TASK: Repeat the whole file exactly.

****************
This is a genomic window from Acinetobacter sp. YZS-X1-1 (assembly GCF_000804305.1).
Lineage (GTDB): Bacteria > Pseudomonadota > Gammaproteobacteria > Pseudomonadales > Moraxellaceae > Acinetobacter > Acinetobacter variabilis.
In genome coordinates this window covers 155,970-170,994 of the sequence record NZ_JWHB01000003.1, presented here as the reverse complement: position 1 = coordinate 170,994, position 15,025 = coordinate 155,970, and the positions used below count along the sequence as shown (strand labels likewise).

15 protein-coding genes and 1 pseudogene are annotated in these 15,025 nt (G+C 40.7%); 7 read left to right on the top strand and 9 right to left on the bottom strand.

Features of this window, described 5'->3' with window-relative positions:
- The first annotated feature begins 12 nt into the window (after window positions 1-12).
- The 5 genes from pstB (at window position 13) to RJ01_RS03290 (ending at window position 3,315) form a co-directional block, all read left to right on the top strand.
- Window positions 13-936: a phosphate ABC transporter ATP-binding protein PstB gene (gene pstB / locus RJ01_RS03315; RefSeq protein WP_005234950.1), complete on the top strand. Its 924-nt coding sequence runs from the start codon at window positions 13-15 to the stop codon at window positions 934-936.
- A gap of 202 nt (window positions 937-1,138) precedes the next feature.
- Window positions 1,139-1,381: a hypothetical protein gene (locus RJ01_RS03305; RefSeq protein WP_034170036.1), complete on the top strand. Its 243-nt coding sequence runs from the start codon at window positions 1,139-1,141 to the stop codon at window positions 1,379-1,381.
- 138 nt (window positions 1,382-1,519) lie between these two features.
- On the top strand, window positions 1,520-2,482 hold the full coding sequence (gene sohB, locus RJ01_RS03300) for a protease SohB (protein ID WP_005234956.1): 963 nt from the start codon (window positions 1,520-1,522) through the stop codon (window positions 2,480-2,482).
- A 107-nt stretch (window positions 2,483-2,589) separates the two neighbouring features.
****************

This is a genomic window from Acinetobacter sp. YZS-X1-1 (assembly GCF_000804305.1).
Lineage (GTDB): Bacteria > Pseudomonadota > Gammaproteobacteria > Pseudomonadales > Moraxellaceae > Acinetobacter > Acinetobacter variabilis.
In genome coordinates this window covers 155,970-170,994 of the sequence record NZ_JWHB01000003.1, presented here as the reverse complement: position 1 = coordinate 170,994, position 15,025 = coordinate 155,970, and the positions used below count along the sequence as shown (strand labels likewise).

15 protein-coding genes and 1 pseudogene are annotated in these 15,025 nt (G+C 40.7%); 7 read left to right on the top strand and 9 right to left on the bottom strand.

Features of this window, described 5'->3' with window-relative positions:
- The first annotated feature begins 12 nt into the window (after window positions 1-12).
- The 5 genes from pstB (at window position 13) to RJ01_RS03290 (ending at window position 3,315) form a co-directional block, all read left to right on the top strand.
- Window positions 13-936: a phosphate ABC transporter ATP-binding protein PstB gene (gene pstB / locus RJ01_RS03315; RefSeq protein WP_005234950.1), complete on the top strand. Its 924-nt coding sequence runs from the start codon at window positions 13-15 to the stop codon at window positions 934-936.
- A gap of 202 nt (window positions 937-1,138) precedes the next feature.
- Window positions 1,139-1,381: a hypothetical protein gene (locus RJ01_RS03305; RefSeq protein WP_034170036.1), complete on the top strand. Its 243-nt coding sequence runs from the start codon at window positions 1,139-1,141 to the stop codon at window positions 1,379-1,381.
- 138 nt (window positions 1,382-1,519) lie between these two features.
- On the top strand, window positions 1,520-2,482 hold the full coding sequence (gene sohB, locus RJ01_RS03300) for a protease SohB (protein ID WP_005234956.1): 963 nt from the start codon (window positions 1,520-1,522) through the stop codon (window positions 2,480-2,482).
- A 107-nt stretch (window positions 2,483-2,589) separates the two neighbouring features.